Who are the heaviest users of loyalty programs? The affluent, according to Rick Ferguson, editorial director of COLLOQUY, a provider of loyalty marketing services based in Blue Ash, Ohio. This group is categorized by making $125,000 per year or more in household income.
The economy continues to lag, and that appears to understandably affect almost every sector in the marketing industry. But there's one major exception: loyalty programs, which recognize and reward the best customers of an organization. According to the recent white paper from loyalty marketing publisher and research company COLLOQUY, After the Meltdown: Consumer Attitudes and Perceptions About Loyalty Programs in the Post-Recession Economy, U.S. consumer participation in loyalty programs has jumped nearly 20 percent amid the recession. Here are two reasons why.
In the past six issues of Inside Direct Mail, a quarter of all our stories have mentioned the down economy in the lede. Direct marketers always must consider the bottom line, but now that line has become shakier than ever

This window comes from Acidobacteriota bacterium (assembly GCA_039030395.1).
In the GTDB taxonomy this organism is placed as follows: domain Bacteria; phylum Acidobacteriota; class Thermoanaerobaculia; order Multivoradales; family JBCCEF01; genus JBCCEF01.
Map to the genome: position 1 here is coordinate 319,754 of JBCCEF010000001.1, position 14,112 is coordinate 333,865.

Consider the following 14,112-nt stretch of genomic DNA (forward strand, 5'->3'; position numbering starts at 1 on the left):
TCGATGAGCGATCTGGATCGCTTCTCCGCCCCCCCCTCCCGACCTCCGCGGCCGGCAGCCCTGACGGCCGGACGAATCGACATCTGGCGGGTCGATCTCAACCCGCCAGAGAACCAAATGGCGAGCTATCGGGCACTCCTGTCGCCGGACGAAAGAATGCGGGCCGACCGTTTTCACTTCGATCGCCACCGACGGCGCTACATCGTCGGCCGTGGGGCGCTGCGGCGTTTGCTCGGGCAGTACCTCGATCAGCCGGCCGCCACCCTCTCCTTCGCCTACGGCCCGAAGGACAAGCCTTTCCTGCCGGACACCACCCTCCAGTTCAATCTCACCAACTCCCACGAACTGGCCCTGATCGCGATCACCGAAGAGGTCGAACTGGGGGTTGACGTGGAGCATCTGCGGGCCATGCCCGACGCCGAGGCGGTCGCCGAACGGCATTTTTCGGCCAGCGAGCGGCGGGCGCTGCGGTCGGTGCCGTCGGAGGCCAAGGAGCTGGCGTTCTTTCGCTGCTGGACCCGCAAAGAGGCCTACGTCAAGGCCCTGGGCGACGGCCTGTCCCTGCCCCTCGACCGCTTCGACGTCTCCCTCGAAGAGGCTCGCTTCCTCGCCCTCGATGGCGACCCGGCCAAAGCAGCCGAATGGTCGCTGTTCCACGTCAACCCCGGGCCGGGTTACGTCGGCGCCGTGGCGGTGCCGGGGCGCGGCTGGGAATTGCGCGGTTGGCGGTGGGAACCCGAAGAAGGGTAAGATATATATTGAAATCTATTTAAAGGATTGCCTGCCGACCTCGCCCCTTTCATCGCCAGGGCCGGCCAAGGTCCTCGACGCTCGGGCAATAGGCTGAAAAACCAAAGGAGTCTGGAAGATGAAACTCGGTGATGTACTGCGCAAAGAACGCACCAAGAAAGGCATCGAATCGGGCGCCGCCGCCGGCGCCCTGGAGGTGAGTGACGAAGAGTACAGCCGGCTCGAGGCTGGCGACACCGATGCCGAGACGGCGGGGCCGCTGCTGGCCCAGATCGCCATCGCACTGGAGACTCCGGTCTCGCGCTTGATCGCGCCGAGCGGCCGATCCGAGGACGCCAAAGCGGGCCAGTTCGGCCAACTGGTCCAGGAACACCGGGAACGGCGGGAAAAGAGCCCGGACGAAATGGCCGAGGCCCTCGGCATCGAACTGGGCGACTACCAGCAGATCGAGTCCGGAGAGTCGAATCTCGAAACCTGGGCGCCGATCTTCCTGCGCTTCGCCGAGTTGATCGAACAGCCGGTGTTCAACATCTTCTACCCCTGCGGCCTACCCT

A loyalty program, of course, will not increase a customer's loyalty, so that should not be the overriding goal. "A loyalty program, no matter how well it's run, is not going to make [a customer] more loyal to a company," asserts Rick Ferguson, editorial director of COLLOQUY, which comprises a collection of resources devoted to the global loyalty-marketing industry. Rather, the purpose of the program is to demonstrate the company's loyalty to a good customer, and often that surfaces in economic value like discounts, gift certificates, points, etc.
In our uncertain economic climate, loyalty programs play an increasingly important role for direct marketers. Customer loyalty programs have been around for nearly 30 years in most developed countries in the world, including the U.S. and most of Europe. As a result, it’s a saturated market. COLLOQUY, which comprises a collection of resources devoted to the global loyalty-marketing industry, conducted research last year that showed the average U.S. household was a member of 12 loyalty programs. “That seems unlikely, but it’s because a lot of folks will sign up for the initial offer but then not re-engage with it again,” explains Rick Ferguson,